Linus with his sister Sara when they were teenagersTorvalds: I always think in the language I speak — I don’t even understand how people could think in one language and try to speak another. BTW, I’m also totally unable to switch back and forth between them quickly or try to have two languages “active” at the same time. I can’t translate well between the three languages I speak, for example; I just don’t have the associations. Sara can [think] one language and speak another, and you must be able. To me, doing something like simultaneous translation is just totally incredible.

Question: My spoken English is much worse than my written. Living behind the iron curtain, I had little oral practice for most of my life.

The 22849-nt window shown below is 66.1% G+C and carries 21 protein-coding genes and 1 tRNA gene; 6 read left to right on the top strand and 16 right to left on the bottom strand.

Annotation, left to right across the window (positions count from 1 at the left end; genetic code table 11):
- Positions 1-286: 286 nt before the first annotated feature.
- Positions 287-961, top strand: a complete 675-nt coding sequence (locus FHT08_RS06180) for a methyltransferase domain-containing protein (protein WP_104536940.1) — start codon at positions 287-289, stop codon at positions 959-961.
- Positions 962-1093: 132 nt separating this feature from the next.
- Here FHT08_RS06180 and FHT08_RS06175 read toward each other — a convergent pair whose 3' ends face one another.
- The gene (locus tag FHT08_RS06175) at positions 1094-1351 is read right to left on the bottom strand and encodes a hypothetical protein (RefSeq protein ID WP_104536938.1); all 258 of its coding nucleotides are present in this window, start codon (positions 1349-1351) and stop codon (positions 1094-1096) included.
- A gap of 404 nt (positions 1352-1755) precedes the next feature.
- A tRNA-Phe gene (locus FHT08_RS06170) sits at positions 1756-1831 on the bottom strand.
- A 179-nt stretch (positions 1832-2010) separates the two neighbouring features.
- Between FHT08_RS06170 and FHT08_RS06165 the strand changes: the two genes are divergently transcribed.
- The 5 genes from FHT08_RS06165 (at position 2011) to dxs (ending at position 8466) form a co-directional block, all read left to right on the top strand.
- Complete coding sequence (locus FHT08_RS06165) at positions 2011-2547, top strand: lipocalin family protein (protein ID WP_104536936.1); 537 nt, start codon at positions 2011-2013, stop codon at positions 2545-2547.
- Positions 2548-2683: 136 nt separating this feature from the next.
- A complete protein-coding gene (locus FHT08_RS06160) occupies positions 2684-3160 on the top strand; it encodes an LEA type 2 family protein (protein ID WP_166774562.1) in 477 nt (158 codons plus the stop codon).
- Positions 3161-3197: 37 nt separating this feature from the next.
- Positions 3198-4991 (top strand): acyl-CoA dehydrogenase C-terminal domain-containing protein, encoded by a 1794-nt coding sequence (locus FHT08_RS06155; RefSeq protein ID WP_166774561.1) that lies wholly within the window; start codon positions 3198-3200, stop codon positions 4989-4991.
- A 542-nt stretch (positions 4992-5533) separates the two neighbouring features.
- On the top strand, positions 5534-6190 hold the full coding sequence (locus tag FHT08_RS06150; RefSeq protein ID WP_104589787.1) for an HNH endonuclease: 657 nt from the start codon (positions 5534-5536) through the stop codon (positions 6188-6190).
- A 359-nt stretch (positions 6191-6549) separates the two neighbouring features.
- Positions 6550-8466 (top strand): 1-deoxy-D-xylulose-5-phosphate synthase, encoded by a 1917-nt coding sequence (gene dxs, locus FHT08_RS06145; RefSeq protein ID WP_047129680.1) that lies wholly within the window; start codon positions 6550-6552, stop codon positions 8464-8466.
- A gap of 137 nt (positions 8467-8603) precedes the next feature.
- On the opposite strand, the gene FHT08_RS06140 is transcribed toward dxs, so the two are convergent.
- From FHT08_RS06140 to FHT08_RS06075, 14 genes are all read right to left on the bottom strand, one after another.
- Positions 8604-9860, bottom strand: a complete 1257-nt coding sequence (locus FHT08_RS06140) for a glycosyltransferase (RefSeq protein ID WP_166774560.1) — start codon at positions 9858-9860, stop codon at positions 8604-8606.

Torvalds: But you must still be able to think in both languages “at the same time,” when you actually do translation. I just can’t. I remember trying to translate some stuff from English into Swedish when I was younger, and I just couldn’t do it — even though I was fluent in both.

Question: How often do you visit Finland? Do you want your kids to feel that they somehow belong to Finland?

Torvalds: We go back about once a year, and to the kids Finland is mainly the place where the grandparents are. Patricia knows she was born there, but I seriously doubt she feels Finnish in any other way.

Question: Your book says that you read to your kids in English and Swedish. How do they manage to cope with two languages?